Monday, December 08, 2014
The Ecosystem Problem
As long as each institutional sector can look only at its own needs, we’ll have gaps between them. If we’re serious about bridging those gaps -- and reducing the human damage from hardworking scholars falling into an economic hole -- it’s time to tie the fates of the various sectors together. Until then, we’ll keep seeing the same ridiculous graph, year after year.
The undergrad program in biomolecular engineering is more problematic, since those students are competing with MCD bio students for the same jobs, of which far too many are produced nationwide. I think that we prepare students a bit better, but I don't know how they fare in the job market (our campus doesn't track alumni very well—or maybe the fund-raisers do, but they hold that information very tightly, as more precious than gold).
Susan's comment above reminded me of the spike in physics degrees when the faculty market dried up circa 1970. There appeared to be a "get out while the getting was bad" pattern (followed by a collapse in the number of PhD students). However, in that case the reason was that they could grab the available industry jobs, which did not require polishing your research/academic skills.
When I was a graduate student, my thesis advisor, who was principal investigator on a fistful of grants, was also department chairman. Consequently, he was almost never seen in his own laboratory, and added little more than his name to the papers written by his students. But as a friend of mine pointed out, the graduate students do all the work but the principal investigator on the grant gets all of the credit. He is the one who has the fancy office, he is the one who gets the big salary, he is the one with lifetime job security, and he is the one who gets invitations to all of those fancy conferences and symposiums held in exotic locales.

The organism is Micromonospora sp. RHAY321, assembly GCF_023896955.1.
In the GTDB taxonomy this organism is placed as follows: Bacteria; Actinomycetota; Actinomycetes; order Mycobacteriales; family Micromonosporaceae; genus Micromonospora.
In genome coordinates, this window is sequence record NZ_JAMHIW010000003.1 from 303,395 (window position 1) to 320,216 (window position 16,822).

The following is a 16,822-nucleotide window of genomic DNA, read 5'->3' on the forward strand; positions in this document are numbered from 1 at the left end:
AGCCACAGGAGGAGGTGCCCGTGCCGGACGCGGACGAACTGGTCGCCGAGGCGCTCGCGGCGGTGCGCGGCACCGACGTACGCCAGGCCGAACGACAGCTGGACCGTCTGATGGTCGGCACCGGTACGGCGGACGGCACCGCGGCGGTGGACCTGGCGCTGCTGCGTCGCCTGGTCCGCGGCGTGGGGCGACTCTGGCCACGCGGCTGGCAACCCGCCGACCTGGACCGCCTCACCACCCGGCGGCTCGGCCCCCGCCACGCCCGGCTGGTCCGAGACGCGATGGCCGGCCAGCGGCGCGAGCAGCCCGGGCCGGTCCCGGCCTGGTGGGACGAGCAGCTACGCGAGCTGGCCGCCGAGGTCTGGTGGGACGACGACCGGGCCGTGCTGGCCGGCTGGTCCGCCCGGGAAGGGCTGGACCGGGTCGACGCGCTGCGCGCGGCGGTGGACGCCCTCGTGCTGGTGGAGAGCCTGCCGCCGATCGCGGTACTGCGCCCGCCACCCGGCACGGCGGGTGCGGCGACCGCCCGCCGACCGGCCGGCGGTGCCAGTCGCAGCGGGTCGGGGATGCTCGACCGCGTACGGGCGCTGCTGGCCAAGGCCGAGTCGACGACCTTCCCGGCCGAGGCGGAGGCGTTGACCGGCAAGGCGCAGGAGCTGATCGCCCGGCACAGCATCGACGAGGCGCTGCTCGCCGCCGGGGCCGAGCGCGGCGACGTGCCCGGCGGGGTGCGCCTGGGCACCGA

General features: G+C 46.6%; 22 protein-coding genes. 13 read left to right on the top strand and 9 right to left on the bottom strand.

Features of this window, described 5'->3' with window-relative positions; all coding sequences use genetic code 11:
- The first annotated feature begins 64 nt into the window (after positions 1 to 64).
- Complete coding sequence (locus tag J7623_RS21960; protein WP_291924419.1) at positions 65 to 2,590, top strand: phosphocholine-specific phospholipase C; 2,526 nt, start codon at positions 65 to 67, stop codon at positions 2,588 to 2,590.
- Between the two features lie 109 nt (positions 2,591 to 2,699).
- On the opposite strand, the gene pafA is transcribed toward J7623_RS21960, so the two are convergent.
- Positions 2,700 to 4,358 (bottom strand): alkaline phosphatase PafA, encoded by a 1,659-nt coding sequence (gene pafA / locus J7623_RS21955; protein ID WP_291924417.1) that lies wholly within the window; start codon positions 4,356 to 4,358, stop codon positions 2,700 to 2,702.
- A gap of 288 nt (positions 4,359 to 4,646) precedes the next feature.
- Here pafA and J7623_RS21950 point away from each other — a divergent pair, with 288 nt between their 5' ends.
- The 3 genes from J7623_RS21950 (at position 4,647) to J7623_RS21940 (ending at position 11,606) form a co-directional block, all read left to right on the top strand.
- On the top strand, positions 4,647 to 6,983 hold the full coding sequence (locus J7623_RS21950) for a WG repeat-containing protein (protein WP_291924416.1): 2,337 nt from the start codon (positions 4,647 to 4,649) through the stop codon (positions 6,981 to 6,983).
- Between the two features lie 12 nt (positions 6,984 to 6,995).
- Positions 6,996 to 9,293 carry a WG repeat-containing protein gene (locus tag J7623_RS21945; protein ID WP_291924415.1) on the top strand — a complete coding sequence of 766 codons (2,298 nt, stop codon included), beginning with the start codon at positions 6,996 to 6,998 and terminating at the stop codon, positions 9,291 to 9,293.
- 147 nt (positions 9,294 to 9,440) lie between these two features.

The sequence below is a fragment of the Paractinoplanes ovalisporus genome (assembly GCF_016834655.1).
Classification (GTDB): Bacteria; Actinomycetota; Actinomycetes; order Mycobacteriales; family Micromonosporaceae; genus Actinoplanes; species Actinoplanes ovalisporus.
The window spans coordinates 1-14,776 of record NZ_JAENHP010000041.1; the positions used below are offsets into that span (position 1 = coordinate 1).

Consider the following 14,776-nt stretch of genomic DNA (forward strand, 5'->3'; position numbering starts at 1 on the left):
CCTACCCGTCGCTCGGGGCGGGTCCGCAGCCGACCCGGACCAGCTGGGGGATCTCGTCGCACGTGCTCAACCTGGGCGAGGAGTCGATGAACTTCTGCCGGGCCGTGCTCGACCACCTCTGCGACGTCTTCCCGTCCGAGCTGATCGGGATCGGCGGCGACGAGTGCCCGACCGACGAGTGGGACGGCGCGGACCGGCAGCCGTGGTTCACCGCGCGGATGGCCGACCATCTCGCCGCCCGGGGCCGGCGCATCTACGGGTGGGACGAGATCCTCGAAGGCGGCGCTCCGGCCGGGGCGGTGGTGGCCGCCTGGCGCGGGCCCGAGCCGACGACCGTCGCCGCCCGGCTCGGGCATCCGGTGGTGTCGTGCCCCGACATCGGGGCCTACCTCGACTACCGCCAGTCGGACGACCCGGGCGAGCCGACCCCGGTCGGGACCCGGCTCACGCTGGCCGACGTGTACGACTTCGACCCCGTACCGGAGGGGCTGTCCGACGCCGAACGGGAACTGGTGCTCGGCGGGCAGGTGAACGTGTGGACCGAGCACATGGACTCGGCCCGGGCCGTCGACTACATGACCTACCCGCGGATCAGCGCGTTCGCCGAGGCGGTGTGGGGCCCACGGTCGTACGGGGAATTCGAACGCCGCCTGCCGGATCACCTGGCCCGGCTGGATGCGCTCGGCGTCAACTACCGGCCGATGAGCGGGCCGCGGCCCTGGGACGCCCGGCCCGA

Anonymous: 7:23 AM got me to thinking. I agree that the constant propaganda from government and industry about the supposed shortage in STEM graduates is almost entirely bogus. This is true only in certain specialized fields or in certain locales. When Bill Gates complains about a shortage of qualified computer engineers, he is talking through his hat. The few ads that I see for science and engineering positions all seem to require much more experience than any single mortal could have. The few employers who are actually hiring anyone are *extremely* fussy—they want someone with extensive experience in the programs that the company is actually working on, not wanting to spend any time or money in training. I think that a lot of this talk about a “STEM shortage” is designed to justify shipping a whole bunch of technology jobs offshore or to justify bringing in more H-1B visa holders.
Here’s a thought. Why not apply all of those “gainful employment” regulations to the graduate programs of R1 universities? After all, the government is paying for much of the graduate education system through research grants and the payment of overhead. How many of their graduates actually end up working in the fields for which they spent so much time in training, and how many end up tending bars or driving taxicabs?
I don't really know if what Susan said about them cutting admission for humanities PhD students! I don't see HOW they can cut them if the need to have them as cheap labor continues!!! :-( I'd be curious to know if my graduate institution has cut positions. My current experience as an adjunct in TWO institutions (One an R1 with 50 grad students in my department alone) indicates that this problem is still huge and growing.
Now, my husband has a PhD in physics I have a feeling that the problem is WAY worse and deeper in the humanities. Although more recently there is a relative equivalent to the postdoc (from science) in the humanities: the full-time lecturer. The difference is that lecturers end up staying a the same institution for longer, if not permanently, and postocs only do it for a few years (which would be a visiting professorship in the humanities).
I don't see a solution for this problem any time soon and it upsets me a lot! :-(